Do you recognize one of the most famous courts in film and TV history?

From Miracle on 34th Street to The Addams Family to a popular '80s sitcom, this New York courthouse definitely got its closeup.

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In 1965, The Addams Family gave us a glimpse of Gomez Addams as a Perry Mason type.

The episode was called "The Addams Family in Court", and in it, Gomez refuses to pay a mere $10 fine to get Grandmama out of jail for a violation, instead preferring to defend her case in court, where he insists he never loses.

About halfway through the episode, a very familiar building façade flashes to show us we are no longer in the Addams Family mansion, but instead in a court of law.

The courthouse used in this scene was formerly known as the New York County Courthouse and today is called the New York State Supreme Court Building. It’s located at 60 Centre Street in Manhattan and is considered a New York City landmark, in part because it’s one of the most famous courthouses in film history.

In 1947, Santa got put on trial in this courthouse in the original Miracle on 34th Street, and the building was so iconic by the 1994 remake, they returned to use the same exterior, hitting an extra-nostalgic note for anyone in the know.

Many famous court scenes followed an establishing shot of this courthouse's exterior, from legendary legal dramas like 12 Angry Men to all-time classics like The Godfather to pop-culture franchises like Teenage Mutant Ninja Turtles.

In 2002, The Baltimore Sun reported that the courthouse was considered a pop culture icon on par with Carol Burnett or Julie Andrews.

On television, The Addams Family wasn’t the only show to fight the law in this historic building.

Perhaps most iconic, the 1980s sitcom Night Court used the courthouse in its main title sequence.

Other popular TV legal and crime drama series like Law & Order, Cagney & Lacey, Kojak, and Blue Bloods all filmed there.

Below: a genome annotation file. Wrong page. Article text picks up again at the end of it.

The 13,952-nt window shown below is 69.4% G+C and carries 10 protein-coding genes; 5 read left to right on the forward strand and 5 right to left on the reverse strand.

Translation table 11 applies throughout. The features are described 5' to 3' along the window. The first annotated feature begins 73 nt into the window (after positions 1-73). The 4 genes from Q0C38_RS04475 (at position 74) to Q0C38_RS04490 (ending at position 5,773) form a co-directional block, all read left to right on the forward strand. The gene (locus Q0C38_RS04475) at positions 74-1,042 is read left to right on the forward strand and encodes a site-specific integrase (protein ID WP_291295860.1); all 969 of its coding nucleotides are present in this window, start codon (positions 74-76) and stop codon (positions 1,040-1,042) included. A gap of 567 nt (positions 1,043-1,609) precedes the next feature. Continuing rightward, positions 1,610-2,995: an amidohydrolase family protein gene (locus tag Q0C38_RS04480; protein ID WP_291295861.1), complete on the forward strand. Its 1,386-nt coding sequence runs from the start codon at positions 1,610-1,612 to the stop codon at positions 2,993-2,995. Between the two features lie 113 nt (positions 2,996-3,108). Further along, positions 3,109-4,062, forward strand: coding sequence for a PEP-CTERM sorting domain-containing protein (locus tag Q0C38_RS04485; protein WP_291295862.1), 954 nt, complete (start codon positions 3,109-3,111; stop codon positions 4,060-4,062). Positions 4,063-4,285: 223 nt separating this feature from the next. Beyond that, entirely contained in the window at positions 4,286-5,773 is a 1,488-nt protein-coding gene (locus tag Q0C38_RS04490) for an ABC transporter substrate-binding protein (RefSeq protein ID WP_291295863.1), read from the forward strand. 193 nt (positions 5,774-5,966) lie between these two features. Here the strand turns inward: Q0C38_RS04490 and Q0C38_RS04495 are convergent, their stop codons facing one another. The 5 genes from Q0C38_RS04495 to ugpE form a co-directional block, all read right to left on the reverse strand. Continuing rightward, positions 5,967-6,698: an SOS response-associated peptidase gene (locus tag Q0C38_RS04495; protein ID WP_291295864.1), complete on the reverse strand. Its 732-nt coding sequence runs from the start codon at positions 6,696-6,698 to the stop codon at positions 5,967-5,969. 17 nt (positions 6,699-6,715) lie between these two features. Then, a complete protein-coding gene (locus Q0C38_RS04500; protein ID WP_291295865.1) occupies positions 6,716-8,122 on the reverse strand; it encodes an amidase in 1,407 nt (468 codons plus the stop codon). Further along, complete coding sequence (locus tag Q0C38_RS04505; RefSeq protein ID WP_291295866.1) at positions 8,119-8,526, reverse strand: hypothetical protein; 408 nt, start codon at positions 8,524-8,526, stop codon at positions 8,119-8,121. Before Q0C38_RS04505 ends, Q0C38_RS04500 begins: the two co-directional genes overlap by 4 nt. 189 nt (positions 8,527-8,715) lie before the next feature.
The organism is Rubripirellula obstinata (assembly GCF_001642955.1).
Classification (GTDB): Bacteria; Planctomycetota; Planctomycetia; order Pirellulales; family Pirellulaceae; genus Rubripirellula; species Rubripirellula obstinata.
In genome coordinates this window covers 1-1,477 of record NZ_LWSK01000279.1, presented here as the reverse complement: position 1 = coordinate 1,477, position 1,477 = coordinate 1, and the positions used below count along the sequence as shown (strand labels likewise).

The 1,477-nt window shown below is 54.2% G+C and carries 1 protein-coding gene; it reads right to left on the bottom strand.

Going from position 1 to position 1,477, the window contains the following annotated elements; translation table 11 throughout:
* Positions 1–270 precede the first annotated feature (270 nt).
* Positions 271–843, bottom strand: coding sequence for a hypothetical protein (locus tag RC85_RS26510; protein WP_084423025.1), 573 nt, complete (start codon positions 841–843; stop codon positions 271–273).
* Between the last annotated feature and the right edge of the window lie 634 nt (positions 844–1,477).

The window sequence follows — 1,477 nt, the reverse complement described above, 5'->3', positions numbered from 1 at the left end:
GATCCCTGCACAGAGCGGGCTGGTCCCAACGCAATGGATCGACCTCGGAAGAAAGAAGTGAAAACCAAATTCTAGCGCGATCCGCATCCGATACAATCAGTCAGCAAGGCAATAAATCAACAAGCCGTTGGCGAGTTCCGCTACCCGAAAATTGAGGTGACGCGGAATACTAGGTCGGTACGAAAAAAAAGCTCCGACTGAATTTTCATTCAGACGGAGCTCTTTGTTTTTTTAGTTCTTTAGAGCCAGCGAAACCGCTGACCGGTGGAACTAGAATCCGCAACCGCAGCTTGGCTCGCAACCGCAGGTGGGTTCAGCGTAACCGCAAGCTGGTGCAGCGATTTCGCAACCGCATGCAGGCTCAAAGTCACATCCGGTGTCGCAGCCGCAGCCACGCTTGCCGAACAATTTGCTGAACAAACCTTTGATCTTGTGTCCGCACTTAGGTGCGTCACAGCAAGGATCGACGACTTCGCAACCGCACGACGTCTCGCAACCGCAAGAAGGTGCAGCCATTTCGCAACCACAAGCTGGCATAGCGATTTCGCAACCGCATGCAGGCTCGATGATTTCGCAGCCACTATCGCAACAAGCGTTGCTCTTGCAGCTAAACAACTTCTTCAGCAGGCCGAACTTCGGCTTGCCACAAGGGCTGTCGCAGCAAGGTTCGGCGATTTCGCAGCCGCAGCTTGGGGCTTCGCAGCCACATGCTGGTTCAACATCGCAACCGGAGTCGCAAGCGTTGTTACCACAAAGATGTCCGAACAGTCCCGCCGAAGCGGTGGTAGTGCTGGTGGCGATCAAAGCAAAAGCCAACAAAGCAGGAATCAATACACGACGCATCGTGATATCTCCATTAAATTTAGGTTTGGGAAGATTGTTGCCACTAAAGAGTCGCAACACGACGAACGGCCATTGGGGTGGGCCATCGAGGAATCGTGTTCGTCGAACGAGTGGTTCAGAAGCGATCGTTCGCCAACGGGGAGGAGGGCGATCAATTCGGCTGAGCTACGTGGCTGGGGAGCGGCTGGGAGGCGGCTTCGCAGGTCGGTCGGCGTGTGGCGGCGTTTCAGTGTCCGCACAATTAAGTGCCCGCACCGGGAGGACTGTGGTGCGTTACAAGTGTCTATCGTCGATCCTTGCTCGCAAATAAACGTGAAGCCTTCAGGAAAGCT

The Addams Family may not have been the only TV show to seek justice at the iconic courthouse, but the kooky sitcom did become a proving ground that it could be a funny film location choice, and not just a prime place to gather angry men.

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KitKat67 23 days ago
I always thought Thing was just a hand... never considered it as being part of someThing else. That was loooong before the movie, BTW.
JDnHuntsvilleAL 23 days ago
How can I recognize it if I can't SEE IT. WHERE'S THE PICTURE?
You need to go back to the Stories page.
UTZAAKE JDnHuntsvilleAL 23 days ago
Located just up the street from City Hall in the Civic Center. Building is hexagonal-shaped.
F5Twitster 23 days ago
"The courthouse used in this scene was formerly known as the New York County Courthouse and today is called the New York State Supreme Court Building. It’s located at 60 Centre Street in Manhattan and is considered a New York City landmark, in part because it’s one of the most famous courthouses in film history."

The New York State Supreme Court (which is NOT the highest court in NYS, irrespective of its use of the word "supreme") in Foley Square is at 71 Thomas Street, NOT 60 Centre Street.
Lantern 24 days ago
Remember, in Miracle on 34th Street Santa/Kris Kringle was not "on trial". It was a "hearing" - the judge said so.
daDoctah 24 days ago
The article fails to note that Night Court had John Astin as a recurring character.
Zip daDoctah 24 days ago
Oh yeah! Didn't he play Harry's father?
daDoctah Zip 24 days ago
Yes.

But he's feeling MUCH BETTER now!
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